The Other Picasso: Alexander Archipenko

Alexander Archipenko, ca 1920. Photo by Atelier Riess, Alexander Archipenko papers, Archieves of American Art, Smithsonian Institut, US.

Paris in the early years of the 20th century was the place to be if one were an aspiring avant-garde artist. Converging on this city of lights were Constantin Brancusi from Romania, Jacques) Lipchitz from Lithuania, Ossip Zadkine from Belarus and Alexander Archipenko from Ukraine. All pioneered an abstract approach to painting and sculpture with audacity and elegance, emphasizing clean, sweeping lines, playful forms and geometric structures. Rejecting Rodin’s classical sensibility, they created art for a brave new world.

Today’s post focuses on one of these pioneers: Alexander Archipenko (1887-1964), who has been called the “Picasso of sculpture.” Like his peers, Archipenko was at the experimental forefront, and in his case, brought elements of Cubism to bear on sculpture. Born in Ukraine in 1887, he began exhibiting with the cubists and other avant-garde artists in Paris at the Salon des in 1910 and continued to do so until 1914. In 1912, he opened his own art school and joined a circle of artists that included Léger, Braque, Gris, and Picasso who collectively led him to develop an inventive art form called “sculpto-peintures” (painted reliefs) that blurred the line between painting and sculpture. A recurring theme in these painted reliefs and his three-dimensional sculptures is the human form. Almost always rendered beyond recognition, they focused the viewer’s attention instead on movement, time and space.

The immediate reaction to Archipenko’s reliefs is one of flickering action where the painted figures contradict their own flatness as though they were leaping out into space. Free from the flatness of the canvas, his three-dimensional sculptures are even more kinetic and playful. Here, negative space or what Archipenko called “the materiality of the non-existent” comes to the fore, with the void being as important as solid matter as elements of expression.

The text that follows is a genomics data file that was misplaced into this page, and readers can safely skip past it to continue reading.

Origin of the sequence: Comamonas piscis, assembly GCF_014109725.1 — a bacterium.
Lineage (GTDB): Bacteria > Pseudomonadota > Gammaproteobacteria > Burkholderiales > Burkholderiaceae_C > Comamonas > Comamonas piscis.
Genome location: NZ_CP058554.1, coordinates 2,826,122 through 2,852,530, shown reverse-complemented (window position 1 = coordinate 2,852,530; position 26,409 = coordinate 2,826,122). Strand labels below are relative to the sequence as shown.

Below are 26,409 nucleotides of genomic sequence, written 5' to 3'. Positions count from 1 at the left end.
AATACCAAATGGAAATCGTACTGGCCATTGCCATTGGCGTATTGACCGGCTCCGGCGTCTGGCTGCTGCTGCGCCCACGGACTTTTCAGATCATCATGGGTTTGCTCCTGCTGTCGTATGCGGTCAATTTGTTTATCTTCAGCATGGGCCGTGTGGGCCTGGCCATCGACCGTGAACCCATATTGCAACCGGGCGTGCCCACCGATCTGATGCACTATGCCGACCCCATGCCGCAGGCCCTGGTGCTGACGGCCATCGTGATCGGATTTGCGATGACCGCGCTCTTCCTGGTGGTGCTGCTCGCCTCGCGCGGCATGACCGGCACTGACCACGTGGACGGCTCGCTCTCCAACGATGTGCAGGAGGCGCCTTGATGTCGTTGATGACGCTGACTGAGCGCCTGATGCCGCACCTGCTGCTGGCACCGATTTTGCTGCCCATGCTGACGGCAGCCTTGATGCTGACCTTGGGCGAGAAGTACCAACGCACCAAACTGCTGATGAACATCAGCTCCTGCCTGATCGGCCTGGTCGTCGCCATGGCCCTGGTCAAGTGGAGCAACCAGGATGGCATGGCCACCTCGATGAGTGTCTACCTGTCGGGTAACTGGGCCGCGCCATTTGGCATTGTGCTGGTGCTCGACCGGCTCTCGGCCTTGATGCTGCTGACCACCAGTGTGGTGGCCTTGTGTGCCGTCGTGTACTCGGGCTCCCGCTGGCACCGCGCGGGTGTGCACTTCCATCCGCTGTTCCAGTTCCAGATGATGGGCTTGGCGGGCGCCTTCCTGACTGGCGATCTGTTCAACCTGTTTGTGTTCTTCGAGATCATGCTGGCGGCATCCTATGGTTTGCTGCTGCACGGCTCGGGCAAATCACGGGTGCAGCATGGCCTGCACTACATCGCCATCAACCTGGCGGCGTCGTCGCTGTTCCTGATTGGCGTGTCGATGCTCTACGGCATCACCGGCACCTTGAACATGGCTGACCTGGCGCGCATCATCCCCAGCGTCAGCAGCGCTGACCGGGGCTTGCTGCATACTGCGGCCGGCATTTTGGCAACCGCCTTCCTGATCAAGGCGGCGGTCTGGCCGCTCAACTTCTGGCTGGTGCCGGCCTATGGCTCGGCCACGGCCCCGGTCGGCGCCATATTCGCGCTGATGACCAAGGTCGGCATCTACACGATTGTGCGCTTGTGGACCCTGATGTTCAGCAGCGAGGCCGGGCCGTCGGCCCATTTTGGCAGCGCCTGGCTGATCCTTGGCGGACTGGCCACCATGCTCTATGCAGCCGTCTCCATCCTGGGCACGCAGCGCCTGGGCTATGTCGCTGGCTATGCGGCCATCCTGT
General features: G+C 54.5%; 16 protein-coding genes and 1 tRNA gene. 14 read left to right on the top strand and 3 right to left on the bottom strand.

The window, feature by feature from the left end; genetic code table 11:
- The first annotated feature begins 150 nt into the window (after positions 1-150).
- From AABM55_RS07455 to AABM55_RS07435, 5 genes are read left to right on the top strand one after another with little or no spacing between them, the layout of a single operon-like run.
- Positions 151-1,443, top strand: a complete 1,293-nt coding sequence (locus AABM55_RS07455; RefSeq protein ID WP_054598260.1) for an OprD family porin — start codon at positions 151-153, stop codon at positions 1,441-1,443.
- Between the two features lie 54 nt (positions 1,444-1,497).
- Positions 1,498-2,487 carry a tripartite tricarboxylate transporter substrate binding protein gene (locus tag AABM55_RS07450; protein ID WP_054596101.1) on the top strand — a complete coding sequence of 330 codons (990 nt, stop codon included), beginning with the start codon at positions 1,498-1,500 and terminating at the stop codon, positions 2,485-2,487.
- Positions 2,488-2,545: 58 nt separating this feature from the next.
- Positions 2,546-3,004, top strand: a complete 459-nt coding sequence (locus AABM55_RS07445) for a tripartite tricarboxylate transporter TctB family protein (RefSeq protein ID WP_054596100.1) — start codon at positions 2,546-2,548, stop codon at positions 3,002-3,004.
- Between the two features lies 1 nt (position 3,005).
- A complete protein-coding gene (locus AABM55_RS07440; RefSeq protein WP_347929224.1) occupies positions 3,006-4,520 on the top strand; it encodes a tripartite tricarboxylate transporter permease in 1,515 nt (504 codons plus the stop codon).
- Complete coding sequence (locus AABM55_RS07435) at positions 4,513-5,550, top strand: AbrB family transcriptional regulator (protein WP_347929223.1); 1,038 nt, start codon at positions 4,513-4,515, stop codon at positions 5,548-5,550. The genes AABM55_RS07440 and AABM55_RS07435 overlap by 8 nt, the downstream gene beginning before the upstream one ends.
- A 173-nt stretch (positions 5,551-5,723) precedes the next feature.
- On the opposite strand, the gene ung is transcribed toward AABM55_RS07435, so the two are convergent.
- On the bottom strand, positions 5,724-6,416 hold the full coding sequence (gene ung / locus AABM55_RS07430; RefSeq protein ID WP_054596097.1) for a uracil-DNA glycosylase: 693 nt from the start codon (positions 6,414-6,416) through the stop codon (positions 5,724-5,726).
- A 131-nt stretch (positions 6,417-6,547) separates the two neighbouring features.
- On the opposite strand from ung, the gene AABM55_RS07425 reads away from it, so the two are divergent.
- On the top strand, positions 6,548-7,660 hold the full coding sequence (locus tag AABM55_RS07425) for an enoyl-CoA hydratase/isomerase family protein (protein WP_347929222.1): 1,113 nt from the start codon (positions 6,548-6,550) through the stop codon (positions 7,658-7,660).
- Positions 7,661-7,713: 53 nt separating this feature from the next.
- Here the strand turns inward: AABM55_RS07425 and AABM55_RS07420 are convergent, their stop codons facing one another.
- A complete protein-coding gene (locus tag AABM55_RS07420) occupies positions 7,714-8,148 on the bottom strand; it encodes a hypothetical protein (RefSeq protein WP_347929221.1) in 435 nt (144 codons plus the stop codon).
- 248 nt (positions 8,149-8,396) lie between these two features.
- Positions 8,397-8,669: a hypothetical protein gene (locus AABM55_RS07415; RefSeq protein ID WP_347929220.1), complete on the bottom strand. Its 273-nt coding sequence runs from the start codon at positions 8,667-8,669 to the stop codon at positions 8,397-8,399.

Archipenko became a U.S. citizen in 1928 and remained productive until his death in 1964 at the age of 77. He is now regarded as one of the vanguards of the modern sculptural movement. Evidence of that can be seen in many of his works being exhibited in major museums including the Guggenheim and the Museum of Modern Art (MOMA) in New York.

Selected Works by Alexander Archipenko

Painted Reliefs

Medrano II (1913-14), painted tin, wood, glass, and painted oil cloth, 50 x 20 cm, Guggenheim Museum, New York.
Woman with a Fan (1914), wood, sheet metal, glass bottle, metal funnel, paint, 108 x 62 cm, Tel Aviv Museum.
Standing Woman (1920), oil paint on papier-mâché on wood, 49 x 31 cm, The Phillips Collection, Washington.
Woman with a Fan II, 1915. Mixed media on paper. Private collection.
“Dancing”, sketch, circa 1914. Estate of Alexander Archipenko.

Three-dimensional Sculptures

Horseman, 1916. Bronze on the marble base. Height: 77 cm. Private collection.
Floating Torso with Head, c. 1935, signed Archipenko (on the front of the base), black painted plaster aggregate, 33 x 39.9 x 10.8 cm. Private collection.
Reclining figure, 1921/22, bronze with black patina, L: 30 cm.
Seated figure, 1913 and 1954, cast in 1970, bronze. H: 47 cm. Estate of Alexander Archipenko.
Torso in Space, circa 1935, terracotta, L” 55 cm. Private collection.

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